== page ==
An African Development Bank Study from 2011 attempted to generate a definition of middle class more suited to local conditions in Africa. Somewhat controversially, it defined middle class as those living on $2-20 international dollars (purchasing power parity-adjusted) a day. This included the so-called ‘floating middle’ – households living on $2-$4/day, who might be knocked back into poverty in the event of a severe economic shock. The AfDB study, using this definition, suggested that roughly one-third of Africa’s population was middle class.
However, another study, published by Pew Research Center this year – using the narrower, and more internationally accepted definition of middle class (incomes of $10/day or more) – suggested that only 6 per cent of Africa’s population could be classified as middle income. The Pew study implied that while African economies had made great strides in lifting many millions of households out of poverty in the recent past, many had not yet made it to the middle-income level. In Nigeria, according to Pew, the share of the poor fell 18 percentage points between 2001 and 2011. But while the share of low income earners grew 17ppts, the share of middle income earners rose only 1 ppt over this time. Similar results held for Ethiopia, which had seen an even greater share of its population lifted out of poverty. The share of the poor in the total population fell by 27 ppts in Ethiopia. As in Nigeria, the share of middle income earners increased just 1 ppt.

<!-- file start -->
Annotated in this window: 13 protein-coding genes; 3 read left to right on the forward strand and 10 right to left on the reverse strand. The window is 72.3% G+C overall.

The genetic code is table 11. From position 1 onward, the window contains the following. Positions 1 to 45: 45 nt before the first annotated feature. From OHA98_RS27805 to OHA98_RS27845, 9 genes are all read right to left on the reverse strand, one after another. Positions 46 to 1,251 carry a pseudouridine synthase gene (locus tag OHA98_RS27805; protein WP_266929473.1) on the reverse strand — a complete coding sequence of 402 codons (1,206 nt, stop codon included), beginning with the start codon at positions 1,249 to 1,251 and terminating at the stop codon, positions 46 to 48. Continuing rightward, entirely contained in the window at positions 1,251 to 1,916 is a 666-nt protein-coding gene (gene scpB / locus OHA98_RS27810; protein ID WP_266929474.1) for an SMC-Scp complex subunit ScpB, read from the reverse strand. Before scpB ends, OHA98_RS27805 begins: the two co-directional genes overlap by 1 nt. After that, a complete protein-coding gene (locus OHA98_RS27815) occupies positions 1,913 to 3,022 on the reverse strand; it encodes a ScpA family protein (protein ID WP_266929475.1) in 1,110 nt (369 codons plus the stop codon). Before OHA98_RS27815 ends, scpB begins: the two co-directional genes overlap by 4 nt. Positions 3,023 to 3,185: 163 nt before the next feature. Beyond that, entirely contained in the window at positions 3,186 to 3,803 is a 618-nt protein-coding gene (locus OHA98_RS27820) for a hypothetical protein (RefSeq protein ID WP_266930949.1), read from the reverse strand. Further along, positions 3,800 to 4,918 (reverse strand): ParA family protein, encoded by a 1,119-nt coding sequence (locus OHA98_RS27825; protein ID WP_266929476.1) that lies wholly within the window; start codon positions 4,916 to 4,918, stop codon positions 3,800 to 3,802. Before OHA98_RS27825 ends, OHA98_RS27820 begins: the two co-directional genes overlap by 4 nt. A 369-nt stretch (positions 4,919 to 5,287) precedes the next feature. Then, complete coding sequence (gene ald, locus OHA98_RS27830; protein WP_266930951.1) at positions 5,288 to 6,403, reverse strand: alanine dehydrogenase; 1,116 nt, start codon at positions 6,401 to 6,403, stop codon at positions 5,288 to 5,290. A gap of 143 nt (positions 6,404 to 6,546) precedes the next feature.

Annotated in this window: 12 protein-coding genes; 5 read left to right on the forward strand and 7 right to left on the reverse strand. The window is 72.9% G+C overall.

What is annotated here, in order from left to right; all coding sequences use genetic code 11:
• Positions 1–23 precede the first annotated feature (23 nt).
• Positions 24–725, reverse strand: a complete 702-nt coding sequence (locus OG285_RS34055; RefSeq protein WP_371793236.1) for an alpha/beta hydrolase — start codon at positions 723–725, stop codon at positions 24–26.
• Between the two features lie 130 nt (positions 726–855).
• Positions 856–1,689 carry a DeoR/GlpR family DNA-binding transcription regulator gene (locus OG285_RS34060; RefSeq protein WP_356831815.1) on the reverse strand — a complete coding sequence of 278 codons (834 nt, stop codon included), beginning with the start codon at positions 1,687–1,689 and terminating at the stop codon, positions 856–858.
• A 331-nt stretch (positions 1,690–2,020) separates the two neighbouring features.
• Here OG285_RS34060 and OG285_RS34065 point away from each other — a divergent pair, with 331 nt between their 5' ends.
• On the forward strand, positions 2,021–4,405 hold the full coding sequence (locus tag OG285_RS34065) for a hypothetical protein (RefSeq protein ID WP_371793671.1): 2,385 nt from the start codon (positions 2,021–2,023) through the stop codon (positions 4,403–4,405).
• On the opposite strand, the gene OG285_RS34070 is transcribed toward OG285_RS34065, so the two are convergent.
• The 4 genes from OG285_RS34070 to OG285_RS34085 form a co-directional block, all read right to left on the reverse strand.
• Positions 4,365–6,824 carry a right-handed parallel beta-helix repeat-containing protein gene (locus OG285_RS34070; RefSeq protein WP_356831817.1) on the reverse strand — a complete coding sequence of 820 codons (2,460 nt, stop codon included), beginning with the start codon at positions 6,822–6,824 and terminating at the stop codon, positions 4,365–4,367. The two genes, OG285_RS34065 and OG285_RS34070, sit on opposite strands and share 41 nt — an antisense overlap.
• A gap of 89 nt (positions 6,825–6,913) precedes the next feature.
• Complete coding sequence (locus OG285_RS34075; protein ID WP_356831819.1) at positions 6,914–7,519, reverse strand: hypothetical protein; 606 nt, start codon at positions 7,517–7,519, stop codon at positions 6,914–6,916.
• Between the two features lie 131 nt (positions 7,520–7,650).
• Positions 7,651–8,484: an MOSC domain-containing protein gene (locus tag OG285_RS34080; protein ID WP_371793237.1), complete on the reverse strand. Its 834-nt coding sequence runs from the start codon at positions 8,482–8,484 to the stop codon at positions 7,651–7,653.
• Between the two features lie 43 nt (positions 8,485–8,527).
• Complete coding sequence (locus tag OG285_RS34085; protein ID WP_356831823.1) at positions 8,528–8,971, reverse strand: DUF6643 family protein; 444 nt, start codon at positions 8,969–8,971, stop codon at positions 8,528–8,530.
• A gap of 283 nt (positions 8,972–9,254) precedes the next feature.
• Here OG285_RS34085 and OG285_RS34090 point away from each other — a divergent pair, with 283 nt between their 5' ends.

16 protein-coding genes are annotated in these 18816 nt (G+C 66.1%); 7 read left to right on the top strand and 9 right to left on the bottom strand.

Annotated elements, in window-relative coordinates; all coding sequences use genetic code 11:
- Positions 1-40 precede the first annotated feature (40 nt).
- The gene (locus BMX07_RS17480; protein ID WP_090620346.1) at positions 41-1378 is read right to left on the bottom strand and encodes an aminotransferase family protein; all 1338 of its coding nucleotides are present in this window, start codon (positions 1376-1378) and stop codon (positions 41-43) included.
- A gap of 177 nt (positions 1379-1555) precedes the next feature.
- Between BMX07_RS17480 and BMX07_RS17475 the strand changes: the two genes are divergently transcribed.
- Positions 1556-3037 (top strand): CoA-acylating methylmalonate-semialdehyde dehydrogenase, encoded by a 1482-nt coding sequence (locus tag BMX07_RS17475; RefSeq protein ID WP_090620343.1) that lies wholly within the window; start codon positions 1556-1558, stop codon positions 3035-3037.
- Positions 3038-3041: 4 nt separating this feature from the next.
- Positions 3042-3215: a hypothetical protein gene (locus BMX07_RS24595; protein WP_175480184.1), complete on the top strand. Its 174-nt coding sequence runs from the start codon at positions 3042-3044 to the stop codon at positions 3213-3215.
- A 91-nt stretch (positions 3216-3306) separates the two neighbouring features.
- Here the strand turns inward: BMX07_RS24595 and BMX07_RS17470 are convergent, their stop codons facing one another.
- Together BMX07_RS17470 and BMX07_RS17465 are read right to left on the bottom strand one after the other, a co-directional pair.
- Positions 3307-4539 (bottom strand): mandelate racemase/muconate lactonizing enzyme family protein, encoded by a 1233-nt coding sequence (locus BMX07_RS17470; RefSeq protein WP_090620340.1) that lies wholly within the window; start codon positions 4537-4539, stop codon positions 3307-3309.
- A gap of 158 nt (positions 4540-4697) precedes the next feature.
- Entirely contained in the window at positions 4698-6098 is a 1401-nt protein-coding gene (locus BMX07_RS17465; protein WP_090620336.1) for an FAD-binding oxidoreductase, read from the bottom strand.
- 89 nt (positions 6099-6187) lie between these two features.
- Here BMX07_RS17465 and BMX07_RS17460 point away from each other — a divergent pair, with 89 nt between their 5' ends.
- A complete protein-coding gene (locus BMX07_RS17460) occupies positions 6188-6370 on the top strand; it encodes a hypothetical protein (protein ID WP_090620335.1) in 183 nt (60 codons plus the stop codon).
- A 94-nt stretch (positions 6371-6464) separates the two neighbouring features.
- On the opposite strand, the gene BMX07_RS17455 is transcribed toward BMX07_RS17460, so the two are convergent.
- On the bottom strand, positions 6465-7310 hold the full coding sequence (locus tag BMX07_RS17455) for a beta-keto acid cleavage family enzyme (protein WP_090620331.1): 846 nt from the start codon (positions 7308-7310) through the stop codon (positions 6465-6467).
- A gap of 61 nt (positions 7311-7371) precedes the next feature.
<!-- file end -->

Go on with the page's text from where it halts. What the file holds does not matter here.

Should we be concerned?
Africa’s recent experience does not necessarily set it apart from other developing regions. Even in Asia three or four decades ago, the large majority of people lifted out of poverty remained on low incomes – for a while at least. Development does not stop there.
The ability to earn a steady income is now increasingly recognised as the one factor that distinguishes those living in poverty from those able to emerge as middle-income earners.
Consequently, the focus of debate has correctly turned to whether the conducive employment opportunities are being generated in Africa to ensure growing income levels.